J Bone Jt Infect 2019; 4(6):285-291. doi:10.7150/jbji.35683

Research Paper

A population-based study on the treatment and outcome of enterococcal prosthetic joint infections. A consecutive series of 55 cases

Olof Thompson1✉, Magnus Rasmussen1, Anna Stefánsdóttir2, Bertil Christensson1, Per Åkesson1

1. Lund University, Department of Clinical Sciences Lund, Division of Infection Medicine and Skåne University Hospital, Department of Infectious Diseases, Lund, Sweden;
2. Lund University, Department of Clinical Sciences Lund, Division of Orthopedics and Skåne University Hospital, Department of Orthopedics, Lund, Sweden.

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Citation:
Thompson O, Rasmussen M, Stefánsdóttir A, Christensson B, Åkesson P. A population-based study on the treatment and outcome of enterococcal prosthetic joint infections. A consecutive series of 55 cases. J Bone Jt Infect 2019; 4(6):285-291. doi:10.7150/jbji.35683. Available from http://www.jbji.net/v04p0285.htm

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Abstract

AIM: Enterococci cause 2-11% of all prosthetic joint infections (PJI) and are generally considered difficult to treat. However, study-results are not consistent. In this study we present a population-based case series of 55 cases with enterococcal PJI, investigating treatment and outcome, as well as describing the affected patient population regarding demography and co-morbidities.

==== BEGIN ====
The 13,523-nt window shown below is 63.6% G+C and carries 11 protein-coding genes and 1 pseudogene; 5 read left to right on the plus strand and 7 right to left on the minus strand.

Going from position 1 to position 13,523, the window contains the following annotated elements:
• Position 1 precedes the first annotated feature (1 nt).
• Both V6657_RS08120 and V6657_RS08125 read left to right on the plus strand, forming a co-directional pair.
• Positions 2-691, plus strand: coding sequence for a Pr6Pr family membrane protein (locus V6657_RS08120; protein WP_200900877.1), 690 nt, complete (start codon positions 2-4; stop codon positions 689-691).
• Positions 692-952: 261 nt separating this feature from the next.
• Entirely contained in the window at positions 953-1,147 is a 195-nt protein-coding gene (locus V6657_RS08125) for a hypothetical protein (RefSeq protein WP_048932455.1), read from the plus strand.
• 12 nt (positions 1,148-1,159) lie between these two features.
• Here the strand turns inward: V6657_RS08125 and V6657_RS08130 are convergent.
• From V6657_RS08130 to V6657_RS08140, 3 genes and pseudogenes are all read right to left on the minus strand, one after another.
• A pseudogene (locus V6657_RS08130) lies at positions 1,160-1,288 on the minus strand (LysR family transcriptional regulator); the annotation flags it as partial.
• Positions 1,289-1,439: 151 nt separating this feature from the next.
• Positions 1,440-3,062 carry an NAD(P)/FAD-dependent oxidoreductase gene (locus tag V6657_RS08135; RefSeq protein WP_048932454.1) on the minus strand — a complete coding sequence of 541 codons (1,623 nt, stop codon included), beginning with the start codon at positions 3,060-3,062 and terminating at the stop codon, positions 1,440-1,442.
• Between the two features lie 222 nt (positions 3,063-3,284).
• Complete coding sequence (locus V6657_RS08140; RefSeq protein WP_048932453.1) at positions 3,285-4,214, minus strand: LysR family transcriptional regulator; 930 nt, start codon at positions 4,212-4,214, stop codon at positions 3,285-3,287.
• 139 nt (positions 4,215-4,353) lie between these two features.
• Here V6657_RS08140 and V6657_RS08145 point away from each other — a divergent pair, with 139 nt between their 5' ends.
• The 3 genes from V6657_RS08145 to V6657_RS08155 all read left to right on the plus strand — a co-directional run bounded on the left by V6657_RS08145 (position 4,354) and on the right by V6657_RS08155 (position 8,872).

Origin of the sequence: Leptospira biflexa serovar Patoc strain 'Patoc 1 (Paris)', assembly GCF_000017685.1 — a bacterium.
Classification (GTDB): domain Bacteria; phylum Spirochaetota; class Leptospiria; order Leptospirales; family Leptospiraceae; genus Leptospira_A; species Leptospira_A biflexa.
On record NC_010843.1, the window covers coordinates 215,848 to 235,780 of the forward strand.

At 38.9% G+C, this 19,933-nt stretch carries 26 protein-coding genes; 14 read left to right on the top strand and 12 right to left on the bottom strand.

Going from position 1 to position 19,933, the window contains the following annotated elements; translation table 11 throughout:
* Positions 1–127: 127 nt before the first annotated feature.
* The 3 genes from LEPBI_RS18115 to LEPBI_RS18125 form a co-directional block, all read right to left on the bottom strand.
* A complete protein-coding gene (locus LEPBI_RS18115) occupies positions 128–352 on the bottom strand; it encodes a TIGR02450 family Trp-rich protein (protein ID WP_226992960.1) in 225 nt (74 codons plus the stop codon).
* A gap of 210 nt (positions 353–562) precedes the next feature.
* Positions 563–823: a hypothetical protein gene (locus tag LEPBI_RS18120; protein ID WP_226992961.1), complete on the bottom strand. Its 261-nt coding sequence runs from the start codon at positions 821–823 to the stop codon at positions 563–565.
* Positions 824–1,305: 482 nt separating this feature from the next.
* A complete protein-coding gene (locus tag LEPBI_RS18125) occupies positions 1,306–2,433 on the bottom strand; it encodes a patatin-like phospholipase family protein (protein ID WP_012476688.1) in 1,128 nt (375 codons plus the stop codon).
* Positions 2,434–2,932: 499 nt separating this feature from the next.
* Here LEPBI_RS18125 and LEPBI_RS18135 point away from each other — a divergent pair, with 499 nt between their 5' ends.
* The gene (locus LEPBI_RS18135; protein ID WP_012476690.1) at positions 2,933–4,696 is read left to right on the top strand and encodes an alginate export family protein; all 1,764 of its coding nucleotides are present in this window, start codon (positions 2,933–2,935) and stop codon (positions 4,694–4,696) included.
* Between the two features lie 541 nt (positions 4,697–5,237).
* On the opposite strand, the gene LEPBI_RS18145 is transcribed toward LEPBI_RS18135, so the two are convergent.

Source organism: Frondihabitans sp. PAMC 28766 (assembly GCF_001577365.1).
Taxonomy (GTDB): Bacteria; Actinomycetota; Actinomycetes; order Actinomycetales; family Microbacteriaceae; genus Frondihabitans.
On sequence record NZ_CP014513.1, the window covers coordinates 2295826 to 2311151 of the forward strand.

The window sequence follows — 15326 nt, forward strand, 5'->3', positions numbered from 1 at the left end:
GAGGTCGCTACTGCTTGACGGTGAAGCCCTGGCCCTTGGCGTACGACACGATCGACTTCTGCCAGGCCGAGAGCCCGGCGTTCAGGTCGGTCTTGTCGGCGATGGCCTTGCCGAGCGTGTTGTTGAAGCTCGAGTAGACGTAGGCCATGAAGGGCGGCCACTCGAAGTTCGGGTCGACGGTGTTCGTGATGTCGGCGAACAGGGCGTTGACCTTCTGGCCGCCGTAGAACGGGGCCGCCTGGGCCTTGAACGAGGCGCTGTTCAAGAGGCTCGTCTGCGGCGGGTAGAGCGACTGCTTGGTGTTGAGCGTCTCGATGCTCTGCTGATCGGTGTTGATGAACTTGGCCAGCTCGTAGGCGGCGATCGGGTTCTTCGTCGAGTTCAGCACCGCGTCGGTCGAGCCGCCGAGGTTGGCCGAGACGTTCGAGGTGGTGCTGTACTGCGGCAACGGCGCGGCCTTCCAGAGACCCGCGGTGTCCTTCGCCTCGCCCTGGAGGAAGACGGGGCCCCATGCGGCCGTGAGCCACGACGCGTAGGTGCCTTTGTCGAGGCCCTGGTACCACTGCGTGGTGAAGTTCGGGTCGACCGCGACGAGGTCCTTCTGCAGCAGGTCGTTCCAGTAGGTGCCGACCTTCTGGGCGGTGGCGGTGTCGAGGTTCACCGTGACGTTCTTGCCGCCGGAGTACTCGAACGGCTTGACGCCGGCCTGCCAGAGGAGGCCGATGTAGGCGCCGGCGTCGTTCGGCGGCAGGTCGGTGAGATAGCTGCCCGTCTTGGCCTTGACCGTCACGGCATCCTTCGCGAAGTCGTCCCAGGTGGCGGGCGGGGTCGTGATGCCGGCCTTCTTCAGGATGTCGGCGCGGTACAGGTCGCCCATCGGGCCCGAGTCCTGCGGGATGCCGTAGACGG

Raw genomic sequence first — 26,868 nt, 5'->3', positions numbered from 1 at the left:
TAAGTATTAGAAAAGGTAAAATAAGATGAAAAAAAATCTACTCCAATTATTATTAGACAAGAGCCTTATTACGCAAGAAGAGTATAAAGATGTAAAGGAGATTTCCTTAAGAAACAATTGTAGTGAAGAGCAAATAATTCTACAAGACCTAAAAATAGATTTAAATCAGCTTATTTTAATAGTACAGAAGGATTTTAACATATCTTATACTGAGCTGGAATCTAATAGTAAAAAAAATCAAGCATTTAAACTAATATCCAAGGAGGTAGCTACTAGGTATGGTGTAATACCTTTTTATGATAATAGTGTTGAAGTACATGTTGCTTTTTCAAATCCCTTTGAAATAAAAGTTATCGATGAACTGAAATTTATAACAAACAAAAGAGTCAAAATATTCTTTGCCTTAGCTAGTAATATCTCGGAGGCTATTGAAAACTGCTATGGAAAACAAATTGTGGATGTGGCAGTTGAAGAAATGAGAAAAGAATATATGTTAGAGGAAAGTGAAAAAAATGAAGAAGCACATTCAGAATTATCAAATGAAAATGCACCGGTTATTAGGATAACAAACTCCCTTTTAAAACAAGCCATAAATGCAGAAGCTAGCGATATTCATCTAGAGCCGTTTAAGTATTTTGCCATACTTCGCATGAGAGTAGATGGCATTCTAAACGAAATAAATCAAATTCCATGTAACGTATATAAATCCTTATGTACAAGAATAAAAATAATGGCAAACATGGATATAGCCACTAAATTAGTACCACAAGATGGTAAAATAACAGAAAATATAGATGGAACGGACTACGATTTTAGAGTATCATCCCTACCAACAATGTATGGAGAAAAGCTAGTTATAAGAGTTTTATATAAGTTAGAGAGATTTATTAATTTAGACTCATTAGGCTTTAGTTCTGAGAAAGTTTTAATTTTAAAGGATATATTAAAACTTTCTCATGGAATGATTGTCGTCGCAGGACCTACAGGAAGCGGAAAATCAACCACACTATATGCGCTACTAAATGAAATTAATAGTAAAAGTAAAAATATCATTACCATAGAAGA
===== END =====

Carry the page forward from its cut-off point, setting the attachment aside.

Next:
METHODS: We identified all enterococcal PJIs in the Region of Skåne, Sweden, during a five-year period (2011-2015) and reviewed the patients' medical records.

RESULTS: Fifty-five enterococcal PJIs were found. Enterococcus faecalis was the most frequently isolated species (84%), and poly-microbial infections were common (64%). Treatment with intention to cure was given to 43 (78%) cases. Debridement with retention of the implant and antibiotics (DAIR) was the most common surgical treatment strategy (71%), with a cure-rate of 72%. Overall cure-rate was 67%, and in cases where cure was intended, this was achieved in 80%.

CONCLUSIONS: When cure is aimed for, the prognosis for enterococcal PJI is not so poor, and DAIR treatment can provide adequate results in many cases.

Keywords: prosthetic joint infection, Enterococcus faecalis, Enterococcus faecium, debridement, outcome, treatment